USS Enterprise Helmsman Hikaru Sulu Revealed As Gay

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By Karen Valenzuela, @VictoriaNoir89

 

Star Trek has arguably been the science fiction genre’s most progressive television franchise since its beginnings in the 1960s, known for featuring the first ever interracial kiss on US television in an episode of its show back in 1968.

 

John Cho, who plays Hikaru Sulu the helmsman of the USS Enterprise, said in a promotional interview that his character is in a same-sex relationship in Star Trek Beyond. He continued by saying writer Simon Pegg and director Justin Lin wrote Sulu as gay in a nod to the original actor who portrayed the character in the 1960s, George Takei, who came out as gay in 2005. There will reportedly be a scene in the film with Sulu, his male partner, and their child in the film. But he also stated that they’ve made a point of not making a big deal out of Sulu’s sexuality, showing an LGBT relationship in the same light that they’d show a heterosexual relationship. Cho said it is a sign of what he hopes means the industry and society as a whole are progressing.

 

George Takei has been an activist for LGBT rights for years now, but he neglected to reveal his sexuality during the filming of the TV series in the 1960s for fear of facing judgment or ruining his career.

 

However, Takei has made a statement in light of the revelation, saying he asked Simon Pegg and Justin Lin not to change Hikaru Sulu’s sexual orientation for the film when he found out about it, that they did it anyways, and that their decision is “unfortunate”. According to Takei, changing Sulu to make him gay goes against original Star Trek creator Gene Roddenberry’s vision. And he asked both Pegg and Lin to instead create a new character and make them gay.

 

In response, Simon Pegg stated that he respectfully disagreed with Mr. Takei, and that it was unfortunate that “the screen version of the most inclusive, tolerant universe in science fiction hasn’t featured an LGBT character until now.”

 

Pegg was also quoted saying that they wanted to pick a character that was already established in the minds of the audience, a character already loved by fans and seen as a human being without any pre-existing prejudice. He said that introducing a new character as gay would be like “tokenism”. Pegg continued by saying this change to Sulu’s character meant “the audience would infer that there has been an LGBT presence in the Trek universe from the beginning.”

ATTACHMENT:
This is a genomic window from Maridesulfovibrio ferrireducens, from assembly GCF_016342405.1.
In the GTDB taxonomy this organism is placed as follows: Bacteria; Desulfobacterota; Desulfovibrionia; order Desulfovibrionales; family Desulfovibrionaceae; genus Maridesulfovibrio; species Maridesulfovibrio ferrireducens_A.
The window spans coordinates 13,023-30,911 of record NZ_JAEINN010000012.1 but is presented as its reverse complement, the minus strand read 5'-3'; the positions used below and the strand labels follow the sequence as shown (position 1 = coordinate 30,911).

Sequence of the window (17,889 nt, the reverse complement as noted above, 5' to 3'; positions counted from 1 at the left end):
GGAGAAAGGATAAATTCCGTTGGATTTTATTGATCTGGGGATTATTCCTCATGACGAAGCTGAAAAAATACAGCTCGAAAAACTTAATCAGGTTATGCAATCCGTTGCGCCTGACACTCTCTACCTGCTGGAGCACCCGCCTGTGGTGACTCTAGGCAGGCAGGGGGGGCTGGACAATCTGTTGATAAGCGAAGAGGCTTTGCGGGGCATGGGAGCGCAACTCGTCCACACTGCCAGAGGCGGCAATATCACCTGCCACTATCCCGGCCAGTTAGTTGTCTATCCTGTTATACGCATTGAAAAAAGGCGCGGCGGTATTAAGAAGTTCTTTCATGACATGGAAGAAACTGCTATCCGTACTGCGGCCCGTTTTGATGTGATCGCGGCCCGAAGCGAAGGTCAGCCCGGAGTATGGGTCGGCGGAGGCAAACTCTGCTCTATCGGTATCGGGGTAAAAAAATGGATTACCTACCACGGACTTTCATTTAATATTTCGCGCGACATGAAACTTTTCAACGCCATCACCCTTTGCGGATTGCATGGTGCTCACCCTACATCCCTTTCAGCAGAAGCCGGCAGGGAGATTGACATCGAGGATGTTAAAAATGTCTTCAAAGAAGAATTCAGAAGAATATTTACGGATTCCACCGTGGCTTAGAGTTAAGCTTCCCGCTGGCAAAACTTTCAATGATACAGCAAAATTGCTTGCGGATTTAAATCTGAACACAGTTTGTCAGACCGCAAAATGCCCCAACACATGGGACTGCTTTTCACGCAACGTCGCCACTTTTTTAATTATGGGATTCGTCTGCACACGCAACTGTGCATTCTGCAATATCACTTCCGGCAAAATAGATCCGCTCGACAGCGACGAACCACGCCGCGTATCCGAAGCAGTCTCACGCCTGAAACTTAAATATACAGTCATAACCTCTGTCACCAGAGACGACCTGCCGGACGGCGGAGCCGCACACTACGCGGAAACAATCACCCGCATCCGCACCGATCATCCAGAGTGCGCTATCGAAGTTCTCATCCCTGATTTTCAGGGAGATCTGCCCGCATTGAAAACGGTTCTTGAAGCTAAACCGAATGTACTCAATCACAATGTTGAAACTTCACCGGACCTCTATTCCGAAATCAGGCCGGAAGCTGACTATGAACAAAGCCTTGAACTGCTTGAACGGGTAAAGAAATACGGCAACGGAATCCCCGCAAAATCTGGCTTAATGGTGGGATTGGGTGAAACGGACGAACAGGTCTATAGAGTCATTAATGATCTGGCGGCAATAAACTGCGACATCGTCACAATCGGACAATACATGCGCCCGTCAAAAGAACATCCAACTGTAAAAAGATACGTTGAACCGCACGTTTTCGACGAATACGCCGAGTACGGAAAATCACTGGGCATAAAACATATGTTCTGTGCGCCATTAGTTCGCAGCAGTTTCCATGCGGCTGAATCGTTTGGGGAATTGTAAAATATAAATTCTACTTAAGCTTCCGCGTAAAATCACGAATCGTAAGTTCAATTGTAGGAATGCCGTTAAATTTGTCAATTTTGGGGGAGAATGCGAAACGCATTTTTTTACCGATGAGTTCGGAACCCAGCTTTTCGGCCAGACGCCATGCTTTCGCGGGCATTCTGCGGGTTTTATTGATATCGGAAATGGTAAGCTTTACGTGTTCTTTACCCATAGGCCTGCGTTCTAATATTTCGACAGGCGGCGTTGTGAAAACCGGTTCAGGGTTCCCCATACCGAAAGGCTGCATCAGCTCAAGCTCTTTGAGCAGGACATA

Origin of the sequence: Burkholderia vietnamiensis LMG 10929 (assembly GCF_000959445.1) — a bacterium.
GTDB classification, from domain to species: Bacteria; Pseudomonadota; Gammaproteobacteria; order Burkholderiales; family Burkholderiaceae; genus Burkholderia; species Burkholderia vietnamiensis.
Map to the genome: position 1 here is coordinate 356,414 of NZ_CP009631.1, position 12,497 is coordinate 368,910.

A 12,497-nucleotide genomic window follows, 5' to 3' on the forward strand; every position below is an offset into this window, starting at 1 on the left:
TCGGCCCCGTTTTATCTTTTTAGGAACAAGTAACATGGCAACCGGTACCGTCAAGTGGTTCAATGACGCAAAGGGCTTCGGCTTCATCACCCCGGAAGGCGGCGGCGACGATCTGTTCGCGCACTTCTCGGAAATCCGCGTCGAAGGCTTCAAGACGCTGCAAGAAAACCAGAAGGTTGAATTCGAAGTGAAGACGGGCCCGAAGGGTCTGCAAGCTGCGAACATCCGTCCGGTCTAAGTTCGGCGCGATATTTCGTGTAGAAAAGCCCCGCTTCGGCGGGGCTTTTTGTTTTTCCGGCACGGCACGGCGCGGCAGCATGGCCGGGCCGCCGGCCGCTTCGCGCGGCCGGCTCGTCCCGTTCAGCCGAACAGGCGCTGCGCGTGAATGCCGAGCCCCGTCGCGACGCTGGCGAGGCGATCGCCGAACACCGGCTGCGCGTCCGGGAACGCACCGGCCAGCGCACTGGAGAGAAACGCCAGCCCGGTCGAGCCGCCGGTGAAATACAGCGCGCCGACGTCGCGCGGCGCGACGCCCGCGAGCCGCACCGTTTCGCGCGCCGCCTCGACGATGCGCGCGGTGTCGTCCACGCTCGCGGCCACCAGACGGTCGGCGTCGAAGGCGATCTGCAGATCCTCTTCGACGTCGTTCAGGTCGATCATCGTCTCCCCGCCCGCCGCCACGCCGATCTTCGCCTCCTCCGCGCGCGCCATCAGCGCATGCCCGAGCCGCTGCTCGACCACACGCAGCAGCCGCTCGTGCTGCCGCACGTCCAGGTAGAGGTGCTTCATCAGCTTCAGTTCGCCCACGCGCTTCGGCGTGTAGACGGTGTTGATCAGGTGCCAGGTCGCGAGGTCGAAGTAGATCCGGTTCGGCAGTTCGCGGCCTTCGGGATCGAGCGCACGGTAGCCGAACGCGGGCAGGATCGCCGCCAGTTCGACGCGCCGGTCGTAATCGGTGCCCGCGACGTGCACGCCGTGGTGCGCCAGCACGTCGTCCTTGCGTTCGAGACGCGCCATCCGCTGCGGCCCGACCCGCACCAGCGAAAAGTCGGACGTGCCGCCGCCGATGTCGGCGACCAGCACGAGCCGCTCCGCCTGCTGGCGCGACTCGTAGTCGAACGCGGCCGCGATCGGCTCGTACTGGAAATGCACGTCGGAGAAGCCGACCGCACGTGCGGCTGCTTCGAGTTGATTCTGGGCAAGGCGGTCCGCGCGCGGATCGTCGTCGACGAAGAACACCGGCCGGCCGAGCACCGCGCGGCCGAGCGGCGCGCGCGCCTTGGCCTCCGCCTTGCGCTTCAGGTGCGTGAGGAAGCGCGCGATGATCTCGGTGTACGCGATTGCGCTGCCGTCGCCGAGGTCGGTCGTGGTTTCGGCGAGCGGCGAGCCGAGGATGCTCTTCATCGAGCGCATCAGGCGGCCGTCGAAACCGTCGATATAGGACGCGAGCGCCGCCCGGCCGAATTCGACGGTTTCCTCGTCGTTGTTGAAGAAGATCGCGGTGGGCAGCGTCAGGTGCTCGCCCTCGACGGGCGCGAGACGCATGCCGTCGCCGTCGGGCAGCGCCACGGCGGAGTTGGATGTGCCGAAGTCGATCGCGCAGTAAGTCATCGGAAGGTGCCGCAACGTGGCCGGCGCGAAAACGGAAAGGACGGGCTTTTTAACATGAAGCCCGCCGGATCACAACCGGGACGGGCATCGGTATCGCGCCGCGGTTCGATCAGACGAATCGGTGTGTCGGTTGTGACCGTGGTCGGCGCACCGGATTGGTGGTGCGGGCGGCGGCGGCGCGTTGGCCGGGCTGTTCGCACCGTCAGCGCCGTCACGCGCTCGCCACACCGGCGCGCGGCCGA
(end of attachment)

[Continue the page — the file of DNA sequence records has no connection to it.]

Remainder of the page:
Zachary Quinto, who plays Spock in the latest reiterations of the franchise, is also in support of Sulu’s change in sexual orientation. He praised the representation as a “normalized and positive portrayal of members of our community in Hollywood and in mainstream blockbuster cinema.” Quinto, who is also gay, said in response to Takei’s disappointment: My hope is that eventually, George can be strengthened by the enormously positive response from especially young people who are heartened by and inspired by this really tasteful and beautiful portrayal of something that I think is gaining acceptance and inclusion in our societies across the world, and should be.”

 
In spite of past and present Star Trek stars disagreeing on the decision to change the character’s sexuality, Hikaru Sulu will be the first openly gay character in Star Trek’s 60 year history. What do you think about this change for Hikaru Sulu, nerds? Let us know in the comments!

 

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    2 Comments

  1. Alana DillJuly 10th, 2016 at 1:50 pm

    I think it’s a beautiful idea to have a gay character, and Sulu’s a good choice because he’s always been a badass who garnered the audience’s love and respect. And you can bet that, in the 60s with World War 2 reparations only 20 years behind us, the production company probably got a lot of flak from people who couldn’t stand the thought of a Japanese man on the bridge of a distinguished vessel such as the Enterprise. So Roddenberry took a real chance. The decision to have a gay character playing a key role is simply an extension of Roddenberry’s progressive thinking.

    Regarding your article, I feel it’s unfair to say that Takei “neglected” to come out while he was involved in Star Trek production. It would have destroyed his career, which must have been tenuous enough since it was so hard for any Asians to get cast as dimensional characters in Hollywood. That’s not neglect. That’s a survival tactic.

    I respect his point of view, since he created his character and there is a lot of real love for Sulu. But great characters such as Sherlock Holmes and James Bond are reimagined all the time, yet retain their core essence. it’s not really that different from the brilliant decision to cast the amazing Katee Sackhoff as Starbuck, in the BSG reboot.

    Star Trek can be relied upon for good acting, characters with depth, telling stories that make viewers want to be better human beings. It’s win-win.

  2. Karen ValenzuelaJuly 10th, 2016 at 2:04 pm

    Alana, thank you for your comment!! Absolutely agree with your take. It will be a huge statement for a blockbuster like this to have a gay character.

    You’re right. “Neglected” wasn’t the right word to use concerning Takei’s decision not to come out during the filming of the TV show. It has a negative connotation that I did not mean to be there. There was absolutely so much pressure on him, and the atmosphere of TV audiences in the 1960s would have been less accepting than audiences today.

    Shout out to BSG, because Katee Sackhoff was arguably the best part of the reboot! Thanks again, Alana!

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